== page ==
Imagine two women at the same hospital, each about to have their first child. Although they are similar in many ways: age, education, and income, one of these women is at increased risk for childbirth complications, including maternal and infant death.
What’s the difference between these moms-to-be? One is Black.
Maternal mortality rates among African American women are nearly 4 times higher than those experienced by non-Hispanic whites–42 deaths per 100,000 live births compared to 12 deaths per 100,000 live births, respectively[i]. Delivery-related hemorrhaging, pre-eclampsia, eclampsia, and complications related to cardiovascular disease account for most African American maternal deaths, with more than half occurring after delivery.
Nearly 60 percent of all maternal deaths are preventable, but African American women are more likely to experience a preventable pregnancy complication[ii]. These poor maternal outcomes and increased risks for African American women have remained largely unchanged for more than six decades. However, there are promising practices that should be further explored to help ensure these disparities do not continue to persist.
times higher mortality rate
deaths per 100,000 births
percent of deaths are preventable
Strategy & Solutions
User Centered Design
To improve maternal health outcomes among African American women, structural, multi-leveled interventions that address the social determinants and barriers that drive pregnancy-related health outcomes must be used. According to research in this field, the most effective interventions would:
- Improve access to care
- Mitigate discrimination
- Increase health awareness
- Provide group support
- Use appropriate maternal data collection tools
User-centered, technology solutions offer low-cost, innovative opportunities to provide culturally-tailored, prenatal and postpartum care to high-risk women, particularly African Americans. One such solution is Expect With Me, an innovative, HIPAA-secured, fully integrated web-based platform that was designed by a transdisciplinary team of researchers at Yale University, representatives from UnitedHealth Group, and health care providers at Vanderbilt University Medical Center. This platform empowers women to take an active role in managing their health during pregnancy. Based on the principles of group care and human-centered design, Expect With Me is a smartphone-optimized and computer user-friendly platform designed to allow patients to 1) monitor their overall and pregnancy-related health metrics; 2) communicate with health providers 24/7; 3) interact with a social network of other expecting mothers, and; 4) access a library of user-friendly, healthcare related resources and educational materials.
Expect With Me — A HIPPA-secured, fully integrated web-based platform that was designed by a transdisciplinary team of researchers.
Expect With Me
Preliminary findings from a multi-site, longitudinal study suggest strong promise for overall improvements to the healthcare system through enhanced quality of care, improved outcomes and lower service costs[i]. Although the initial Expect With Me preliminary data are limited to 1,000 patients, the model is designed to be nationally scalable.
Pilot testing the model in the southeast would provide an opportunity to explore how the technology could reduce poor maternal outcomes among African American women. The area is densely populated by the priority population, and it is disproportionately affected by regional disparities in the burden of severe maternal morbidity and mortality. Georgia has the highest rate of maternal mortality in the country, with a reported annual rate of 46.2 per 100,000 live births. The rates of pregnancy-related deaths in Georgia are approximately 26 percent higher than the national average.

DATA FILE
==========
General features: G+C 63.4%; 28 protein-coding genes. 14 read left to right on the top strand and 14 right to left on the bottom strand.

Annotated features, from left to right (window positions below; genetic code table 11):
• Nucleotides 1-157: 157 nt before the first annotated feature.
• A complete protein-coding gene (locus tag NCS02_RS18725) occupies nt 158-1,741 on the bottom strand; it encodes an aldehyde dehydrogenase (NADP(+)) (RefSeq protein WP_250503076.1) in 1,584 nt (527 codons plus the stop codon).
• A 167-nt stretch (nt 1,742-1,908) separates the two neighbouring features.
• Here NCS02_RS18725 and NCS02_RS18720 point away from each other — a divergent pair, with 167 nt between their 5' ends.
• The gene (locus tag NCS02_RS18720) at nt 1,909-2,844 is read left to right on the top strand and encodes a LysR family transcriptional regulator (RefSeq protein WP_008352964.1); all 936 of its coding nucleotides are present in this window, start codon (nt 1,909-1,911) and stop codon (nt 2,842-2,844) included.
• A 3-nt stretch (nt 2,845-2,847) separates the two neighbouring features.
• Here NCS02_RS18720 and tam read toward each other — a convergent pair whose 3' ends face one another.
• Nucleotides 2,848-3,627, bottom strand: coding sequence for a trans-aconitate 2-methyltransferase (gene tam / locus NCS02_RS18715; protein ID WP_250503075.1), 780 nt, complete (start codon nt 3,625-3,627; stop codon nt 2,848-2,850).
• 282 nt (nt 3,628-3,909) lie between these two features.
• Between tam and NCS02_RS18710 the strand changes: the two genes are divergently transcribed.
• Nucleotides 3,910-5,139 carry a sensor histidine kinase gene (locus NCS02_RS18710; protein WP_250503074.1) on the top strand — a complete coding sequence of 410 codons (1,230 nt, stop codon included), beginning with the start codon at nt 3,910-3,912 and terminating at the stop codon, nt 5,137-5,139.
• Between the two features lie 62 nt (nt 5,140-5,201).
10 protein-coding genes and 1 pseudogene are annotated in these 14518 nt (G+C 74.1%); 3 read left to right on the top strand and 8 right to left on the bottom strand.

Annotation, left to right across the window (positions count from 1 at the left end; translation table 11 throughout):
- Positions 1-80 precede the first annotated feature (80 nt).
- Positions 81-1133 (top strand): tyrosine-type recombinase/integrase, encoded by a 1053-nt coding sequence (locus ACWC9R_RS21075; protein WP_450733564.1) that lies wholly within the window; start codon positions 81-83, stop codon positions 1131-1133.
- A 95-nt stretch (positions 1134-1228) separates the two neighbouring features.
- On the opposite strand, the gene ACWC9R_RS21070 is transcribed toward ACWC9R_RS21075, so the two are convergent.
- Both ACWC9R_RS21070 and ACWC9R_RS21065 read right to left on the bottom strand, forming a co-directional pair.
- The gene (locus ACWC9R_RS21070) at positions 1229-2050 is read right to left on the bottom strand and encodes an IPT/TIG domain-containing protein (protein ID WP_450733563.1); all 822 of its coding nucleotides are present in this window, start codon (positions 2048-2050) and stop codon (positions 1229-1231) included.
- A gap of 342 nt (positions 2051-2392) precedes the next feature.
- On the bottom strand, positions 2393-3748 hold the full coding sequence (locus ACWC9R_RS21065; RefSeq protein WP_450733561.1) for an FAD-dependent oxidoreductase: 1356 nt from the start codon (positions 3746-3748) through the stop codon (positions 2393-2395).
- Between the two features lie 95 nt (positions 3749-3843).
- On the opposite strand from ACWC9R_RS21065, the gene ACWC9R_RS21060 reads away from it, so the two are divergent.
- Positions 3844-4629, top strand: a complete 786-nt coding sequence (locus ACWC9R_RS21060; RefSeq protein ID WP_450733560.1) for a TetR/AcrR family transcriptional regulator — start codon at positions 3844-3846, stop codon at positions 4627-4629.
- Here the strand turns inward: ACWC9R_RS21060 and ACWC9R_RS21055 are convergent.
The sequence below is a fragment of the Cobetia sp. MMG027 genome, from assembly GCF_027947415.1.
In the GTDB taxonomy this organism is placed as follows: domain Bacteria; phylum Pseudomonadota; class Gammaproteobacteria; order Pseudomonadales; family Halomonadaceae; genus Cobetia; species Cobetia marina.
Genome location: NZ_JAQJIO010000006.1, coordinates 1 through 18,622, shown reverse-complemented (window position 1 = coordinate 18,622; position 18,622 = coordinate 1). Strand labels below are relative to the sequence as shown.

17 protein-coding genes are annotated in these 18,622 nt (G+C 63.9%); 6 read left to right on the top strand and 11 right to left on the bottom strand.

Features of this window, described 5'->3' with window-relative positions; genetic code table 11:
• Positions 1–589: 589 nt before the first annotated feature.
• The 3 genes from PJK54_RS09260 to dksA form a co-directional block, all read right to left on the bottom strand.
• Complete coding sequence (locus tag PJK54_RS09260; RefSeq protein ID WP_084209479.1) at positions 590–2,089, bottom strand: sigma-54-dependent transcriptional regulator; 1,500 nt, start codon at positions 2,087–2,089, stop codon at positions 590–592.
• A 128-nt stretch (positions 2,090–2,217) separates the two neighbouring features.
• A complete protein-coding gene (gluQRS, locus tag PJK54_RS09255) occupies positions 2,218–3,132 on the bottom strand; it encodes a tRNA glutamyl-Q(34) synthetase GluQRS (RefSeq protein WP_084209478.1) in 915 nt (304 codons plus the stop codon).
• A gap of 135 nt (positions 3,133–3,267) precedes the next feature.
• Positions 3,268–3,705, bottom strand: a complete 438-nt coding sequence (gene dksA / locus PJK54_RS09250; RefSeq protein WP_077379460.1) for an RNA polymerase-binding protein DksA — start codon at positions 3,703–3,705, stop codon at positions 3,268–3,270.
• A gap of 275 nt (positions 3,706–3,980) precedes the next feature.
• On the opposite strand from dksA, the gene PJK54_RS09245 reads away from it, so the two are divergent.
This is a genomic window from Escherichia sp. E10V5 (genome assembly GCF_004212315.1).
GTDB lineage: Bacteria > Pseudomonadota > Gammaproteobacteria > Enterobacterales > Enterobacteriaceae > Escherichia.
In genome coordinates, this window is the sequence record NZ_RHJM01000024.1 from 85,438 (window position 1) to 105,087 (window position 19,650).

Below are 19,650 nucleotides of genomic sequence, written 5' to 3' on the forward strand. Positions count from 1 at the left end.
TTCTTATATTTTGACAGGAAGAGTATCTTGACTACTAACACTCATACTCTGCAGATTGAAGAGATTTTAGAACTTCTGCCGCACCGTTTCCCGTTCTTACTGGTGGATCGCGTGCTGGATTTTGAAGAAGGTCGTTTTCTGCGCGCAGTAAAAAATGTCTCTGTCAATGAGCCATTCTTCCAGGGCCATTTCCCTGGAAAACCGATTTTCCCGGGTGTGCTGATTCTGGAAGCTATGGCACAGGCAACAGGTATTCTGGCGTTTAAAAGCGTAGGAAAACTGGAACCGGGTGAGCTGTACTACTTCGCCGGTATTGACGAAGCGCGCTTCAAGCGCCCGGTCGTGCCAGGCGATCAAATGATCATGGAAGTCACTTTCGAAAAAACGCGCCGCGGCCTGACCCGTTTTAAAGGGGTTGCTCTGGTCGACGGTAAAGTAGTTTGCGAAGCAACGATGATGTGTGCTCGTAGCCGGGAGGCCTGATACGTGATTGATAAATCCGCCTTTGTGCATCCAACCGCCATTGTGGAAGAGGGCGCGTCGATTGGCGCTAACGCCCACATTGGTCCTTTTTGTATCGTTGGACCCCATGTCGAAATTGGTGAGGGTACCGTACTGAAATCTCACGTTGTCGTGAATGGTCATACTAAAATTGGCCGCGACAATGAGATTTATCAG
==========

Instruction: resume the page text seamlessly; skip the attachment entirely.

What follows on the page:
It’s time to find a way to give more African American women the chance for healthy, uncomplicated births. An intervention like Expect With Me, which combines a high-touch point, high-tech strategy to increase positive patient and provider engagement in prenatal care for diverse African American populations could be an important step in the right direction. Further exploration is needed to inform future expansion of this approach as a viable, cost saving, and reproducible solution nationally.
 Creanga, A.A., Syverson, C., Seek, K., & Callaghan, W.M. (2017). Pregnancy-Related Mortality in the United States, 2011-2013.Obstetrics & Gynecology, 130(2), 366-373. Retrieved 4 April 2018
 Louis, J. M., Menard, M. K., & Gee, R. E. (2015). Racial and ethnic disparities in maternal morbidity and mortality. Obstetrics & Gynecology, 125(3), 690-694.
 Cunningham, S. D., Lewis, J. B., Thomas, J. L., Grilo, S. A., & Ickovics, J. R. (2017). Expect With Me: development and evaluation design for an innovative model of group prenatal care to improve perinatal outcomes. BMC pregnancy and childbirth, 17(1), 147. doi:10.1186/s12884-017-1327-3
xiv Hughson, J.P., Daly, Woodward-Kron, R., Hajek, J., Story, D. (2018). The Rise of Pregnancy Apps and the Implications for Culturally and Linguistically Diverse Women: Narrative Review. JMIR Mhealth Uhealth. 2018 Nov; 6(11): e189.
xvEllison, K., & Martin, N. (2017). Nearly Dying in Childbirth: Why Preventable Complications Are Growing in US. National Public Radio, December, 22. https://www.npr.org/2017/12/22/572298802/nearly-dying-in-childbirth-why-preventable-complications-are-growing-in-u-s
Program & Policy Evaluation – facilitating better health outcomes
Health Communication & Social Marketing – impactful health messaging
Translational Methods (From Research to Practice) – providing outcomes-driven research
Population Health Applications – evidence-based and best practices to translate research into action